A recent Court of Appeal case has highlighted potential problems for farmers with a right of way along a farm track which is too narrow for larger modern machinery, writes Michael Tatters
The implications of this case could be significant, as a farmer with a right of way (“the dominant owner”) to a field owned by another landowner (the “servient owner”) may be forbidden from accessing his field with larger machinery.
This may prevent the farmer maximising return from his or her field.
The case: Oliver v Symons 
Both the High Court and the Court of Appeal dismissed the dominant owner’s claim that the right of way included a right to go beyond the confines of the track with larger vehicles.
The court decided that the occasional use of verge space was reasonable and quite normal to exercise the right of way, however greater allowance for swing space and use of land beyond the boundaries of the track was not allowed.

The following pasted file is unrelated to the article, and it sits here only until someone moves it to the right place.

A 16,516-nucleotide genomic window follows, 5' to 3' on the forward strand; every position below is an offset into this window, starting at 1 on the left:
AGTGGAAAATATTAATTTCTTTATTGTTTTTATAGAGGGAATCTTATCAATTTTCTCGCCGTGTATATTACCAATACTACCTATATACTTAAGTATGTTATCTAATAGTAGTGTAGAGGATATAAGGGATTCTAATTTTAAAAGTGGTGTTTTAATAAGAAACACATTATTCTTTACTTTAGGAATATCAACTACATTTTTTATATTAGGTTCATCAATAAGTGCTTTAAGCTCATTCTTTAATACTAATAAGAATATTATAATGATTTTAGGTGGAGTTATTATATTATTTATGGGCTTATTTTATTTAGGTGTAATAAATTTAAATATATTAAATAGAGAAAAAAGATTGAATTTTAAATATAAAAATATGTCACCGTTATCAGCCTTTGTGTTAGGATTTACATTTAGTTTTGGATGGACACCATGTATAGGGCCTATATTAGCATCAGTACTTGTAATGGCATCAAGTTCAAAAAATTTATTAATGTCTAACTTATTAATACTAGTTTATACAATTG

This was based on the specific wording of the grant of the right of way, which restricted use to the width of the track.
This case is a useful reminder of how a right of way granted by an easement may be construed strictly by a court. It cannot be taken for granted that a right of way will automatically give you freedom to navigate beyond its boundaries without the landowner’s permission.